In 1970, Ben Chavis (Nate Parker) returned to Oxford, North Carolina, to teach in the town’s all-black school, and to re-open his father’s restaurant, The Soul Kitchen. But when his cousin, Henry ‘Dickie’ Marrow, who had just returned from fighting in Vietnam, was attacked and killed by a white racist family, Chavis organized a peaceful march to the state capitol. What started out as a few dozen outraged friends and family grew into thousands of people over the fifty-mile walk.
It was an honor last week to speak with Dr Ben Chavis (who in 1995 organized the Million Man March on Washington DC) and Nate Parker, who portrays him on the screen.
How scary is it to play someone who is still alive, like Ben Chavis?
Nate Parker: I wouldn’t say it was scary, I think what was more daunting was the responsibility. I think where you go wrong as an actor with portraying someone who is still alive, is imitation. You hear actors saying, ‘I went to go live with him for three weeks.’ Not to put down anyone’s methods, but for me I think the more difficult thing is to really understand the perspective of that person, what motivated him to step into the world that he did, and for this hero sitting besides me, Dr Benjamin Chavis, I saw in him a skill set that was developed by the people before him, whether it was his father Benjamin Chavis Sr., or John Chavis, who was beaten to death for educating slave children in the 1800s.
But for me, it was looking at him as a surrogate father and rather than it being, ‘I’m going to be him,’ it was, ‘What can I learn from him that I can put in the film, that I can use later to speak to young people about, and to say, ‘If you don’t see it in me, then see it in the man that inspired me. And if you don’t see it in him, then see it in the man that inspired him.’
How difficult was it for you to relive this horrific incident that happened to your cousin that is reflected in the movie?
Dr Ben Chavis: I didn’t find this difficult, I was very pleased to finally see not only a true story, but an accurate portrayal of that period. Keep in mind this is the 1970s, this is not the ‘60s or the’50s. Most of the civil rights movies are about the ‘50s and the early ‘60s. This is 1970; Richard Nixon was President, pre-Watergate, the Vietnam war. I was only 22 years old. I got out of college and went back to my hometown to teach and to open up The Soul Kitchen. And the Soul Kitchen wasn’t just a restaurant and a disco – it was also a meeting place for the empowerment of the community.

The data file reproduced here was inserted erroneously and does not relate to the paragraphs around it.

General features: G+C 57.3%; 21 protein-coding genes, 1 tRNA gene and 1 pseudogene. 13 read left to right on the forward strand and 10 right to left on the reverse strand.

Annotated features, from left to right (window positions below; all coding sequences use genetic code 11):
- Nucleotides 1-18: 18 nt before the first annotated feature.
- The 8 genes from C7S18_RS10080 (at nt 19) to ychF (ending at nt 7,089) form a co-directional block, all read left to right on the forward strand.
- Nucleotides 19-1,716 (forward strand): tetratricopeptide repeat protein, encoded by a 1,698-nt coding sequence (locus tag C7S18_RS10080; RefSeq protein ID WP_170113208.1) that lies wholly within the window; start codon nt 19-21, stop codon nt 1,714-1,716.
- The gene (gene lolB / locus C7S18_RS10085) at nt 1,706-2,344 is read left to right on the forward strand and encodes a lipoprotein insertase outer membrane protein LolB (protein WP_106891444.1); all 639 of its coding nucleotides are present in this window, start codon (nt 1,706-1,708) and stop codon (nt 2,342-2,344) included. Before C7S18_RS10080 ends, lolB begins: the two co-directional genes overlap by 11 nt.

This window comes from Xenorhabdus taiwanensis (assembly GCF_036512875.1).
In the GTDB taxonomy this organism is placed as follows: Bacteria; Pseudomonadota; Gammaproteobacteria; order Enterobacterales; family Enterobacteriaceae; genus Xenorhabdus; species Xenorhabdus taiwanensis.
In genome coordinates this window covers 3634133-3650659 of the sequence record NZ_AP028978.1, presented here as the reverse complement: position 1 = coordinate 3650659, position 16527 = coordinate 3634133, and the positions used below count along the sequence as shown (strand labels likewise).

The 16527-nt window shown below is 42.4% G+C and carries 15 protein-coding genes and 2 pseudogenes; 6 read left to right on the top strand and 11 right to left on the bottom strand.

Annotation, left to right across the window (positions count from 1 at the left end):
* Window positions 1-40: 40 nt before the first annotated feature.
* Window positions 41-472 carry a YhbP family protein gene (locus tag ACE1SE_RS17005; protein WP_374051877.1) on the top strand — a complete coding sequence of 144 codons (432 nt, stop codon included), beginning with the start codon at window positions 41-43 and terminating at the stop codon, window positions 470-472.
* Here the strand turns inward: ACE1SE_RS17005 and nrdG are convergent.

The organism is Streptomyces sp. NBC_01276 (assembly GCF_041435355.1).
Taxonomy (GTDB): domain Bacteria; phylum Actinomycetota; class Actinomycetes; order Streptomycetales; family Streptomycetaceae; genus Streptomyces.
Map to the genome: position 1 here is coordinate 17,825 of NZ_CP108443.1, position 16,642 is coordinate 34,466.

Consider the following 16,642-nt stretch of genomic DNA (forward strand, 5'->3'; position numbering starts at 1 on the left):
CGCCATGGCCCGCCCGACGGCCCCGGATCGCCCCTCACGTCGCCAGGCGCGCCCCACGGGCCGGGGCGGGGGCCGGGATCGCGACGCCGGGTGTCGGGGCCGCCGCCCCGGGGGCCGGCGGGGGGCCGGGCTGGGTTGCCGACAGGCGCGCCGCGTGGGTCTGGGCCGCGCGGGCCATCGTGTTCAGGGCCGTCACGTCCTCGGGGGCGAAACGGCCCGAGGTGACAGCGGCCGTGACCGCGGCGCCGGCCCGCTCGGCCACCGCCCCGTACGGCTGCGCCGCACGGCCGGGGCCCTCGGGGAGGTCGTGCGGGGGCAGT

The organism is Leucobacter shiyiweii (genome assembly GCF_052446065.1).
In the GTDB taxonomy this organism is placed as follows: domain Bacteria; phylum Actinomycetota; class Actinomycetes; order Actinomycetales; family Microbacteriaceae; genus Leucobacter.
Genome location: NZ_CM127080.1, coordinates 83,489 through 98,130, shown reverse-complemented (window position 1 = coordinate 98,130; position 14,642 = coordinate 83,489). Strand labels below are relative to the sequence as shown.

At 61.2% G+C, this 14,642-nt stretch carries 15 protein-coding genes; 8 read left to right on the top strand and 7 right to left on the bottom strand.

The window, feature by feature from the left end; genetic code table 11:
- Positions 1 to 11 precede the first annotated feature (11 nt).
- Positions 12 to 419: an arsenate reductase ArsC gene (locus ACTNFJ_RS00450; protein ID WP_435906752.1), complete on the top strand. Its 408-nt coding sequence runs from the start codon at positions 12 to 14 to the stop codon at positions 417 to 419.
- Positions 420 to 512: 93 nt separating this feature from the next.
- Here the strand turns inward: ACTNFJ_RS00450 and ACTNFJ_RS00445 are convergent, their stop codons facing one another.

So when this racist murder took place of my cousin, there was no way in the world I could have stood silent in the wake of that. But I have to say that when I saw the rough cut of this movie, I could tell that Nate Parker had not only done his homework, but he was committed to portraying the part for the person he was inside. That’s why I think tonight, when people see the world premiere, they are not only going to see it and listen to it, but they are going to feel it. This is a movie that you feel, and the fact that it’s not that long ago, 1970, speaks to the myth that we are in a post-civil rights, post-racial, post-injustice society. Not at all, this is a constant struggle.
I’m very grateful, because I realize that Jeb Stuart (the movie’s writer/director) is taking a risk putting this on the screen in 2010. You could not have shown this movie 30 years ago, it would have been too polarizing. But today I think we’ve made enough progress that this movie can be shown to further inspire young people today, that’s my hope.
Were people more willing to fight for social change then than they are now?
Nate Parker: Yes, but they understood how to articulate their position. Today the problem is we have made so much progress people tend to think, ‘Oh wow, there are no more problems,’ except when an incident happens. And then when an incident happens, they say, ‘That’s just an isolated incident that has nothing to do with the larger society.’ But the murder of Henry ‘Dickie’ Marrow was not an isolated incident, it was symptomatic of a deep seated problem that our society still has.
When you get a script like this, do you want to do it because of what it has to say or because it’s a great role?
Nate Parker: Acting is my platform, if I can do films in other genres, that’s great, but I believe that everything I do with my platform there should be something infused inside of that to serve my community.
I think that as long as I’m a part of the community that is leading all the major negative statistics; then it’s my responsibility to do something to affect change in that community.
Dr Ben Chavis: For me the good thing about the movie is it’s going to stimulate discussion. To me that is one of the roles of good theatre, how to make a theatrical statement but, at the same time, it plants good seeds in the minds of the audience, and hopefully they will take hold and flower.